Lambert and his daughters are shareholders in Sealaska Corporation, an Alaska Native-owned company dedicated to empowering people, culture and Native American lands. His great-grandfather is Tsimpshian, a group of indigenous people from the Pacific Northwest coast. His great-grandmother is from the Haida tribe and part of his family still speaks the Haida language. However, unlike the rest of his family, speaking the native language was not always easy for his grandfather.

“When the missionaries came to Alaska, my father used to tell us stories,” she says. “He went to the playground and he and his friends spoke Haida and got beaten for it. So we do language and cultural recreation.”

Lambert traces his native Alaskans back through his mother’s side of the family. The youngest of five children, she met his father Larry Lambert in Anchorage, Alaska when she was in high school. They married in 1969 and have three children.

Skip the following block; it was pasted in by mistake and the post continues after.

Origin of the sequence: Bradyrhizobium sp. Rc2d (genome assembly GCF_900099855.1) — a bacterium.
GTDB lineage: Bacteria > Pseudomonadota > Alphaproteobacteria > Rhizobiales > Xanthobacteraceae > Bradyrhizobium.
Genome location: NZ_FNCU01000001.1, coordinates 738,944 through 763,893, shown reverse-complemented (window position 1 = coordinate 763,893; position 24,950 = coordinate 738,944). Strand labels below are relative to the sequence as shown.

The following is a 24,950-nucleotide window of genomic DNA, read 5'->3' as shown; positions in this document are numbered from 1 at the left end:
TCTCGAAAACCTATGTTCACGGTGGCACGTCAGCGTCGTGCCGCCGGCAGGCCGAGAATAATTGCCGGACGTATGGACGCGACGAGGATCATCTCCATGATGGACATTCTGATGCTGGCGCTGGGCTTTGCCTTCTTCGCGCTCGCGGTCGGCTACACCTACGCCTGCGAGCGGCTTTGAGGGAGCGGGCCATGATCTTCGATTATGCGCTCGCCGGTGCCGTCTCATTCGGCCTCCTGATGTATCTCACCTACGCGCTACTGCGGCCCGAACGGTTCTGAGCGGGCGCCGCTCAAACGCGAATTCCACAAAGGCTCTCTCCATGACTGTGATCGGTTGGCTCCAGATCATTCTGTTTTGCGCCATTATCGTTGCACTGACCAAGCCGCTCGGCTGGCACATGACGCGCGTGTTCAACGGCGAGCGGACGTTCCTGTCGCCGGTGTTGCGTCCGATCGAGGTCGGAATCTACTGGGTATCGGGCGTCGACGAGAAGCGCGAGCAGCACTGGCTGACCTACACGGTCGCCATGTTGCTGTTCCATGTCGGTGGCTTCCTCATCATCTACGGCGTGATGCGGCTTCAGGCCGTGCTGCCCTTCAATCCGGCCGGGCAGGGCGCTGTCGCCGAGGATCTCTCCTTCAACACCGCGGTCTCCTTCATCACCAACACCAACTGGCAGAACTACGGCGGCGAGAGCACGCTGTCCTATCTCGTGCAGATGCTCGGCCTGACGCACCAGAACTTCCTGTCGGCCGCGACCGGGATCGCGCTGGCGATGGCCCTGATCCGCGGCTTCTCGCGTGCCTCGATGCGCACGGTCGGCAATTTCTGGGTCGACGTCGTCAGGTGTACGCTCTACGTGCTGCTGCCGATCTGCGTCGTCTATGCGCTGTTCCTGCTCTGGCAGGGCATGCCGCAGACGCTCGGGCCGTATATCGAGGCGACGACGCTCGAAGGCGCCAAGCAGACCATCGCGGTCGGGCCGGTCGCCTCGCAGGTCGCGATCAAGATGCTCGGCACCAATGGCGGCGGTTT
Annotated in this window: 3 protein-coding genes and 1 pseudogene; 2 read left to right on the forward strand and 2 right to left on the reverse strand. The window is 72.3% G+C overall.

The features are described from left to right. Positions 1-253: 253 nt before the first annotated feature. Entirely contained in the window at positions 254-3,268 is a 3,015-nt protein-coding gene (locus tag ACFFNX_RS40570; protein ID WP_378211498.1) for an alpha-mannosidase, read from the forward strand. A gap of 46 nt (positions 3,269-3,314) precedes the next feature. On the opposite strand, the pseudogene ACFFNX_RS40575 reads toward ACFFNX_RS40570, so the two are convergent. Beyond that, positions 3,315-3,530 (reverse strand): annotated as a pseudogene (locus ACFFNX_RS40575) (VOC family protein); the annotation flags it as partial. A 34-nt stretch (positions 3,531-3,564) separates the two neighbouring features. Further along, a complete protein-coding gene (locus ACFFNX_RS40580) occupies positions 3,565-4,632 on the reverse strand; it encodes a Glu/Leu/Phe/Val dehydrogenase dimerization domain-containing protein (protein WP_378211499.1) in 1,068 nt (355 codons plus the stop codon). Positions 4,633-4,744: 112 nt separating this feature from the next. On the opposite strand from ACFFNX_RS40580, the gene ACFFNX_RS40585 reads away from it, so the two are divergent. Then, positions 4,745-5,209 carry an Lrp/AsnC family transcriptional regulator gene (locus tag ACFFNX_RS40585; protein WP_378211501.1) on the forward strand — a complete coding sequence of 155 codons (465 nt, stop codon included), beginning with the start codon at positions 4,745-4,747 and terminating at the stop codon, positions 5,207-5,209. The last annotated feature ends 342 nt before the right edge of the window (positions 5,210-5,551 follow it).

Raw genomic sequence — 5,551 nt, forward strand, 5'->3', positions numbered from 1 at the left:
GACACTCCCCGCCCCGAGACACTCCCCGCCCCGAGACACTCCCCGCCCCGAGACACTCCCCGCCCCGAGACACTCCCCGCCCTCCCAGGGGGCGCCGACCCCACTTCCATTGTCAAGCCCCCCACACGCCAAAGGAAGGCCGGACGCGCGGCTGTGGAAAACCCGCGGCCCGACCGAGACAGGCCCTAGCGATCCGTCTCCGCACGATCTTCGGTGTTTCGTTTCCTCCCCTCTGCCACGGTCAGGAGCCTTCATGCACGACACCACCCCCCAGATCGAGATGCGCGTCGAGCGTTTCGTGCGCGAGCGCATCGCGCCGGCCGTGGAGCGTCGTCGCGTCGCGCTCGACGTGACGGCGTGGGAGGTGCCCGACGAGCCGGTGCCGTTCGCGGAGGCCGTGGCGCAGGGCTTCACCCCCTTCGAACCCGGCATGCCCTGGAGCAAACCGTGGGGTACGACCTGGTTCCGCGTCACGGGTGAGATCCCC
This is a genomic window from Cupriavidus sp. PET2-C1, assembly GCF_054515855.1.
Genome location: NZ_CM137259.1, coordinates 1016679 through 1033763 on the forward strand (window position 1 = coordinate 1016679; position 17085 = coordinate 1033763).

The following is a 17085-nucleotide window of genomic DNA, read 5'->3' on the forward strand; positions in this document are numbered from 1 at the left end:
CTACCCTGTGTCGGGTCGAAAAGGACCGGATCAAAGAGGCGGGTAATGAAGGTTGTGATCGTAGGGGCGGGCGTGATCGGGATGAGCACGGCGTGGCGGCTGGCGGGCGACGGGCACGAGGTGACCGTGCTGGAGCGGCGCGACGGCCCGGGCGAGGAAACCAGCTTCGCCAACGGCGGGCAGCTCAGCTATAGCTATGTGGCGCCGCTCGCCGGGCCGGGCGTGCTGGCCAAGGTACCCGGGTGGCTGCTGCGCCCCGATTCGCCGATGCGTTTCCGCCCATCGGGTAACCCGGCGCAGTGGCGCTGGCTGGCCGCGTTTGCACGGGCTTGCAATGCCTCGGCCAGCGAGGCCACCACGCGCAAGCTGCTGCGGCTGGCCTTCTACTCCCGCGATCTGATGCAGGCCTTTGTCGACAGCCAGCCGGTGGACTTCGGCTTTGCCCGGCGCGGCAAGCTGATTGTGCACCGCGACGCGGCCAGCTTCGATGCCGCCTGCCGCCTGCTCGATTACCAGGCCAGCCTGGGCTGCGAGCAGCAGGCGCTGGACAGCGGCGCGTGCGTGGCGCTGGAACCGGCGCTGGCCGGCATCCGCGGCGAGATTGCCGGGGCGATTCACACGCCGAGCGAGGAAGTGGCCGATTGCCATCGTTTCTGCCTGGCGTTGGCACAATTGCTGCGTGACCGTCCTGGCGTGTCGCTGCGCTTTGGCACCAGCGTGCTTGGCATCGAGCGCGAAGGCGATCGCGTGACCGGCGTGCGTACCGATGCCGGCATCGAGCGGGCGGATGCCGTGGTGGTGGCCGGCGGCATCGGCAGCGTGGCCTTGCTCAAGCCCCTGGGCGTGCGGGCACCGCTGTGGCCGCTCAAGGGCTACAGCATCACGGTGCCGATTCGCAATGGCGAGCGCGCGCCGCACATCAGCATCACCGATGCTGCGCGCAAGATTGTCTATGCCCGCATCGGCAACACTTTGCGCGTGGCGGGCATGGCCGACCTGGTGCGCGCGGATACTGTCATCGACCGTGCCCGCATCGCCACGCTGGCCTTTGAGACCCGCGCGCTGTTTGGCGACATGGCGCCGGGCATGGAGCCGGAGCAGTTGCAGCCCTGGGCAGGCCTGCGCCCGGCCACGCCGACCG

His mother eventually went back to school to earn her PhD and spent 20 years as a university professor, associate dean, and eventually dean of the College of Education and Professional Studies at Central Washington University.

Serving is a tradition in Lambert’s family. His grandfather served in the Army Air Corps and after retiring from the service became the mayor of Metlakatla. His grandfather and uncles served in World War II, Korea and Vietnam.